New York, 1980: airplanes have replaced cars, numbers have replaced names, pills have replaced food, government-arranged marriages have replaced love, and test tube babies have replaced ......
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Brothers Monte and Ray leave Oxford to join the Royal Flying Corps. Ray loves Helen; Helen enjoys an affair with Monte; before they leave on their mission over Germany they find her in still another man's arms.
New York, 1980: airplanes have replaced cars, numbers have replaced names, pills have replaced food, government-arranged marriages have replaced love, and test tube babies have replaced ... well, you get the idea. Scientists revive a man struck by lightning in 1930; he is rechristened "Single O". He is befriended by J-21, who can't marry the girl of his dreams because he isn't "distinguished" enough -- until he is chosen for a 4-month expedition to Mars by a renegade scientist. The Mars J-21, his friend, and stowaway Single O visit is full of scantily clad women doing Busby Berkeley-style dance numbers and worshiping a fat middle-aged man.Written by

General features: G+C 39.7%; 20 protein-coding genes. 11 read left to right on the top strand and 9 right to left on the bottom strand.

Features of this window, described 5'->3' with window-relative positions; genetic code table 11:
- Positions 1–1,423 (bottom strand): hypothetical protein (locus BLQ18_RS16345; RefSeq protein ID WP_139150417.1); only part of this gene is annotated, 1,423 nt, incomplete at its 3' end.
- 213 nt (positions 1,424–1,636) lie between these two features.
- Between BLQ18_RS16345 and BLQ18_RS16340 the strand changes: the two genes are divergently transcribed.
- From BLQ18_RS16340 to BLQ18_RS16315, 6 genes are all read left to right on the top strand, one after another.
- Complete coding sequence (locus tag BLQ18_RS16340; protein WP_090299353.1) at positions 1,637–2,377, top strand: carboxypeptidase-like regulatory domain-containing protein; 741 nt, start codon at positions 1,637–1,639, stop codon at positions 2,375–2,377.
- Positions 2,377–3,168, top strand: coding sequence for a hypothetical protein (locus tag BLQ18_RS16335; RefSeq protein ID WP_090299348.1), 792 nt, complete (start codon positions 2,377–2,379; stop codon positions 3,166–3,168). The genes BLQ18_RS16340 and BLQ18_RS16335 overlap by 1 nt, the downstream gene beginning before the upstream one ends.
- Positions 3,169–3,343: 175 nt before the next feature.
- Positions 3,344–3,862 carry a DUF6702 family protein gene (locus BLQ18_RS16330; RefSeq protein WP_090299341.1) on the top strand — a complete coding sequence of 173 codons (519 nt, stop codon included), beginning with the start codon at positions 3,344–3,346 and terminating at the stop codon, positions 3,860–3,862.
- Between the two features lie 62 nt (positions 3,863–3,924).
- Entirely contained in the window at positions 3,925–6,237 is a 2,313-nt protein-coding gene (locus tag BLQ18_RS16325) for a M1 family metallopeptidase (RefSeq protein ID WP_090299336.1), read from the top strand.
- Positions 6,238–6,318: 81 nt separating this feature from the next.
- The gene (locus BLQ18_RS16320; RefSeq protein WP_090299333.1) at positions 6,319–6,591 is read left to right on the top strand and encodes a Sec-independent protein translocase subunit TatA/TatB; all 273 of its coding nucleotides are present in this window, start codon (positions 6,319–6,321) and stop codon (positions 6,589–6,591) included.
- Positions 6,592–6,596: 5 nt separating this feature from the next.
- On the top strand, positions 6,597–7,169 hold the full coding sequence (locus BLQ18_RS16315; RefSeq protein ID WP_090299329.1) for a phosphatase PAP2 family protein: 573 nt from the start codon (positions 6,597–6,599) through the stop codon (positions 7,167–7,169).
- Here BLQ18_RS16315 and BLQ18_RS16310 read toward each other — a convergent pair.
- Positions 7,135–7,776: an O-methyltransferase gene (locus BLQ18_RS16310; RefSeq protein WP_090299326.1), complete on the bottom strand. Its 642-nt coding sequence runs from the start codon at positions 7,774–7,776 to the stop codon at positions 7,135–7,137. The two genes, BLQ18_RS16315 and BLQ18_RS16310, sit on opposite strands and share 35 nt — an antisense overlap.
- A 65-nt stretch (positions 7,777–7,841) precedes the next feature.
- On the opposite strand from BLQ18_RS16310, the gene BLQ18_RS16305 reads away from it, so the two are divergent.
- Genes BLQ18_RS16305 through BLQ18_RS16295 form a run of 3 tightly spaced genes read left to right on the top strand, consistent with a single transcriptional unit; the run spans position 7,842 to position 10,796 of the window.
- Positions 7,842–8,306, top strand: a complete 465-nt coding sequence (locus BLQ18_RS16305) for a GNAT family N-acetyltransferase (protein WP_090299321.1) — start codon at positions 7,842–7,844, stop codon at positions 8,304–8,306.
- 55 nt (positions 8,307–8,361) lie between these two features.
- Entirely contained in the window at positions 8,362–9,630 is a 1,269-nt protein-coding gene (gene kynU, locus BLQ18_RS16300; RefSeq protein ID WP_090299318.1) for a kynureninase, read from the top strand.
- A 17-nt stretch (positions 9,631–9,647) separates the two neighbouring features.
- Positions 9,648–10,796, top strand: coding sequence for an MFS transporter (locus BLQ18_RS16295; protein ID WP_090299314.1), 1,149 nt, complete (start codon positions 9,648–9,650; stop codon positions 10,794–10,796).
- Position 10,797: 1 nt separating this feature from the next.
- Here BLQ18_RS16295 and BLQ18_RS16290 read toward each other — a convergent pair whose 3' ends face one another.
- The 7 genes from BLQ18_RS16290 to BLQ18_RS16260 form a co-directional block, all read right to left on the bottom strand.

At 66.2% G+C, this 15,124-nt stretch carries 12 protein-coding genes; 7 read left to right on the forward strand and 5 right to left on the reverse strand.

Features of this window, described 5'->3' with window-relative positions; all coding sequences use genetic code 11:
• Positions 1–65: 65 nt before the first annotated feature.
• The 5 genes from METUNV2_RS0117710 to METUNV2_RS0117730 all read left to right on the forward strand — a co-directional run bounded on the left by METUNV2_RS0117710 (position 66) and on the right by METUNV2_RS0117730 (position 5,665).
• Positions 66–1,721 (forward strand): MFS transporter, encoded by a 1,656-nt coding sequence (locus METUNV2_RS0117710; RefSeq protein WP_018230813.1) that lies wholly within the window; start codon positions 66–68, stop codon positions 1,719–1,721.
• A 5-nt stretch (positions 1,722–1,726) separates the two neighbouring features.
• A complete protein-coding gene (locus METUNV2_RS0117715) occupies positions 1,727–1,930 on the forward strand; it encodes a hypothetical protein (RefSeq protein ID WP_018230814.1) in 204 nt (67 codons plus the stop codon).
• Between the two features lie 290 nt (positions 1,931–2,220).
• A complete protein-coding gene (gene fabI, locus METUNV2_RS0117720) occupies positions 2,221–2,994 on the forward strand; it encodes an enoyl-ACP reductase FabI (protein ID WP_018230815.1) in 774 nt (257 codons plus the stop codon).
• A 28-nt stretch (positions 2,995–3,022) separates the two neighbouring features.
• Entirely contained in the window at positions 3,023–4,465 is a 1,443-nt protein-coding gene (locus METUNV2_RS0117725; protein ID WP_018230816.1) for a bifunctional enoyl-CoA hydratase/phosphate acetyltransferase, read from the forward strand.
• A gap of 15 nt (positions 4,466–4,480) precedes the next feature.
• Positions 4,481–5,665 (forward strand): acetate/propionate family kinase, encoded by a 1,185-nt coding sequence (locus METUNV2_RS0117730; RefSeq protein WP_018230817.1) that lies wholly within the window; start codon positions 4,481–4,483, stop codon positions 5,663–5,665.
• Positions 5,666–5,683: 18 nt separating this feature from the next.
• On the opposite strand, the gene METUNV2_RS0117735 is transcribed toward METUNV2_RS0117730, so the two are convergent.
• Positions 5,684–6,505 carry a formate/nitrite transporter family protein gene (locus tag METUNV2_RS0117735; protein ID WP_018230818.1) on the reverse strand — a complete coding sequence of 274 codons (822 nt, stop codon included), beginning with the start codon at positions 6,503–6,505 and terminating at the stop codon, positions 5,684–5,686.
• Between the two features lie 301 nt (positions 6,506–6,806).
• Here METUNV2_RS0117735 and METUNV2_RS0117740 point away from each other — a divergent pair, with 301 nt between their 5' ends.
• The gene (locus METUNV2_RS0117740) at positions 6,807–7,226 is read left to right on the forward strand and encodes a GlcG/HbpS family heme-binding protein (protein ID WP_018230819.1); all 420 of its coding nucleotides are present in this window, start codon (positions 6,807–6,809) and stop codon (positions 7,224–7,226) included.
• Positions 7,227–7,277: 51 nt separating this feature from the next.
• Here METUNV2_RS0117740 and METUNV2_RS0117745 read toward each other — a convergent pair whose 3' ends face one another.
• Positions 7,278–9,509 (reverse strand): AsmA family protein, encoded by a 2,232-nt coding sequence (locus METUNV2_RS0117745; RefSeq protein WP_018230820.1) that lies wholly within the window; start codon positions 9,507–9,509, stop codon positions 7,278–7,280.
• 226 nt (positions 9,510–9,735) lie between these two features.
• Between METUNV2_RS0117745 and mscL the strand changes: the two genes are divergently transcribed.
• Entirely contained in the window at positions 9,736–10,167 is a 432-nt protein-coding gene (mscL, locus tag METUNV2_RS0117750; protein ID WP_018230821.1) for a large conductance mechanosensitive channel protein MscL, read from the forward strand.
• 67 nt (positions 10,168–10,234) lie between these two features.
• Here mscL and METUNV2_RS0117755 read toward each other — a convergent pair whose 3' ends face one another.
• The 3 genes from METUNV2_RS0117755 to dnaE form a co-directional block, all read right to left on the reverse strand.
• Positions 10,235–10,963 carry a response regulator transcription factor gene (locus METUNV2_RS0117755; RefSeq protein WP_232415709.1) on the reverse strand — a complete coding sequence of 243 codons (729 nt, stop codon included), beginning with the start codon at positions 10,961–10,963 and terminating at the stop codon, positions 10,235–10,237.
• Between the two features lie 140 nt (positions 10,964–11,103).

Jon Reeves <firstname.lastname@example.org>
The name of the character "Single-O" is a joke on his out-of-place status in the future world: "single-o" is an outdated term for a circus sideshow featuring a single person or object (as distinguished from the "ten-in-one" revolving show). See more »
Don't criticize this marriage law. It, like the Volstead Act, is a noble experiment!
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It has a pretty bad reputation, but Just Imagine is such a unique film that it's essential viewing for those who can overlook the bad songs and the unfunny antics of El Brendel. The art direction is, of course, inspired, the dance sequences wonderful (especially on Mars), and the joke about Henry Ford is truly hilarious. Despite it's creakiness, there's no more lovable film than Just Imagine.
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